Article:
Some commentators have decried the increasing use of televised election hustings in Britain as little more than an American import. There may be some truth in that but broadcasters and political party leaders couldn’t agree on a format and sulked. Yet, ironically, ‘on-the-stump’ hustings have been a historical feature of election campaigns for a long time. In the past, prior to the long drawn out journey towards universal suffrage, that may have only involved the sitting MP informing local constituents that he would still be there MP. Hard to believe, for some at least, that there were electoral constituencies (known as ‘Rotten Boroughs’) with no more than a ‘handful’ of voters based on property ownership and assets.
Just as importantly, a televised debate is hardly the same as a public meeting in a local High St hall. What seems to have rattled some commentators is that three most radical left contributors to the TV debates have all been women. SHAME ON THEM! Natalie Bennett, Green party leader, may not be the most confident of public speakers but she has still stood head and shoulders above the blokes. Nicola Sturgeon, Scottish National party leader, wiped the floor with the blokes. It’s probable that, outside of Wales, no-one had heard of Plaid Cymru leader, Leanne Wood, but she ‘gave-as-good-as-she got’. It was telling that at the end of the recent ‘opposition’ leaders debate the three women embraced and the blokes stood by looking awkward and sheepish. (Note: if Farage wants to be taken seriously he really ought to find himself a better researcher. BBC leftwing? The corporation’s chief political editor was a leading member of the Federation of Conservative Students.)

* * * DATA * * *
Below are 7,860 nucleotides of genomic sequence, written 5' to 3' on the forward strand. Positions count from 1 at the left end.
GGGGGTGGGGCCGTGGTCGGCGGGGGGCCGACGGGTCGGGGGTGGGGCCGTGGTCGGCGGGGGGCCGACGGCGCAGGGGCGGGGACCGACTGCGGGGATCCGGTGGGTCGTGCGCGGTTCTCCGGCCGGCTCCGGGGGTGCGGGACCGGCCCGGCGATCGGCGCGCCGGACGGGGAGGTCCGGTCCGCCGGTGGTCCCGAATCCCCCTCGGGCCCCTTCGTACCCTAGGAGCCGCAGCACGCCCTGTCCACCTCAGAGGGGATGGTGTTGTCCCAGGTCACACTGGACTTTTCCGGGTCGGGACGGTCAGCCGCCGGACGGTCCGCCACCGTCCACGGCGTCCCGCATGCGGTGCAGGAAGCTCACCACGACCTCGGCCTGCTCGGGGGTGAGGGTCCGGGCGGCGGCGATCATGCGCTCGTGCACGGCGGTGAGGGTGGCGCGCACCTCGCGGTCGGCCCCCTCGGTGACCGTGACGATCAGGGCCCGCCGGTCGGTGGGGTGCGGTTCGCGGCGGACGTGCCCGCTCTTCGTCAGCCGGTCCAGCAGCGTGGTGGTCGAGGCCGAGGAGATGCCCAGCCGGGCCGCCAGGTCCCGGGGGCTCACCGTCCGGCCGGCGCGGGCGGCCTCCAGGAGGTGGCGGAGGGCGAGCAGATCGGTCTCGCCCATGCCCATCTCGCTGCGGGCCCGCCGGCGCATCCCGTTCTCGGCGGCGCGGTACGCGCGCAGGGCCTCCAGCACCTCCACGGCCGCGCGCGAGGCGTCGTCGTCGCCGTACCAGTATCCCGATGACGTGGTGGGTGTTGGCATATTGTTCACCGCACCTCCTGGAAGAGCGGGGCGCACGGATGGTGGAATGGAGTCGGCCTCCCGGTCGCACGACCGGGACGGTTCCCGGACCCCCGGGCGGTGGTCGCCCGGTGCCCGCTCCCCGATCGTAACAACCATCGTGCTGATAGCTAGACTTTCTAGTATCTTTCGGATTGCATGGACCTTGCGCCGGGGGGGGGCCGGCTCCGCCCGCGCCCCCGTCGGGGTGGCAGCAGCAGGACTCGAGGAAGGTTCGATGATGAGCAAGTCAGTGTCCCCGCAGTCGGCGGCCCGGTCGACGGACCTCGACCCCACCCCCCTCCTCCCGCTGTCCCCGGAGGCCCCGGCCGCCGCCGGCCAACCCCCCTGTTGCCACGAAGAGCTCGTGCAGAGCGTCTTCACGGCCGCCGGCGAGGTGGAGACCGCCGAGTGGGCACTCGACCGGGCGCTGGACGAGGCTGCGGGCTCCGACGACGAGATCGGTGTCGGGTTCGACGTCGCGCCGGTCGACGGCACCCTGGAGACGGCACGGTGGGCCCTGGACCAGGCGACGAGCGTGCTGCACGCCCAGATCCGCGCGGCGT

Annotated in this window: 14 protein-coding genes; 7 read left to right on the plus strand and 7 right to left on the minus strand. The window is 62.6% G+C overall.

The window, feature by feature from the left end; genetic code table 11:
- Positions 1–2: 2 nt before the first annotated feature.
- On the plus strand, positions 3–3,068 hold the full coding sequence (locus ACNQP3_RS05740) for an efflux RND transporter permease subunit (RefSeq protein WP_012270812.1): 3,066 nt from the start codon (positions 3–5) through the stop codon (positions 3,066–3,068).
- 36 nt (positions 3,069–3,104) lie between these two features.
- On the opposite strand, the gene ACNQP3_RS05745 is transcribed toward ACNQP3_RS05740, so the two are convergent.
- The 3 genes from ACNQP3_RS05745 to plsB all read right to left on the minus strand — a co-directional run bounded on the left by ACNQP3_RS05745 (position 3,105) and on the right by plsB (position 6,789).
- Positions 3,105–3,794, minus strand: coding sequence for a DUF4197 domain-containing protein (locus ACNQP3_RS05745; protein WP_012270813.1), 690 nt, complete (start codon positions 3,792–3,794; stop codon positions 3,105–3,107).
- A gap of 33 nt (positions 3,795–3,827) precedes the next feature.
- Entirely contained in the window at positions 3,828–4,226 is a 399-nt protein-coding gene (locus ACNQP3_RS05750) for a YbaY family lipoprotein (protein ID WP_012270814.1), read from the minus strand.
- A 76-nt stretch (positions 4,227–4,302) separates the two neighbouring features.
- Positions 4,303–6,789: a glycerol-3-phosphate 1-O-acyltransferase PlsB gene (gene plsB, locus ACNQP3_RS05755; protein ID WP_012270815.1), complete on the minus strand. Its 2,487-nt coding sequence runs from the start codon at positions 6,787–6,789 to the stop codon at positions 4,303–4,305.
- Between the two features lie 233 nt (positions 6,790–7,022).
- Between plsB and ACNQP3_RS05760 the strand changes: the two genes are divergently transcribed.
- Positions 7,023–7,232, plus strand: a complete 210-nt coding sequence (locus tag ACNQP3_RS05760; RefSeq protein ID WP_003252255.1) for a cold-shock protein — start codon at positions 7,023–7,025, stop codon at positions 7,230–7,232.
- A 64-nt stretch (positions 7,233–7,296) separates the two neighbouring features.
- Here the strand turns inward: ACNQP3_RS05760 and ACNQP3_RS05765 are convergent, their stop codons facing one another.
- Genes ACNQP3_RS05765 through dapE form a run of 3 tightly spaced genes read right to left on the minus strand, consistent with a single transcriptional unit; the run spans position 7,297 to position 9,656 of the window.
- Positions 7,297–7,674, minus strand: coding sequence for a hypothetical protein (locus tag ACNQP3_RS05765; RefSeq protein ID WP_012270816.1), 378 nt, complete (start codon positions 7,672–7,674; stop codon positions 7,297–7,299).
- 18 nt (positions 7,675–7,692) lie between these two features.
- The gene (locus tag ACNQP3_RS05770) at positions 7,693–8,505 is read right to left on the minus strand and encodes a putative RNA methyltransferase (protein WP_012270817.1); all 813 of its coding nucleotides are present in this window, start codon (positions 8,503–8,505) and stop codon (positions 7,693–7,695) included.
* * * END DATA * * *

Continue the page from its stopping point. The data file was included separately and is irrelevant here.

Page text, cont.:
Is it all on a ‘knife edge’? If it is I wish someone would jump. (“That’s not very nice Roland.”) No it isn’t is it. Sod off! ✪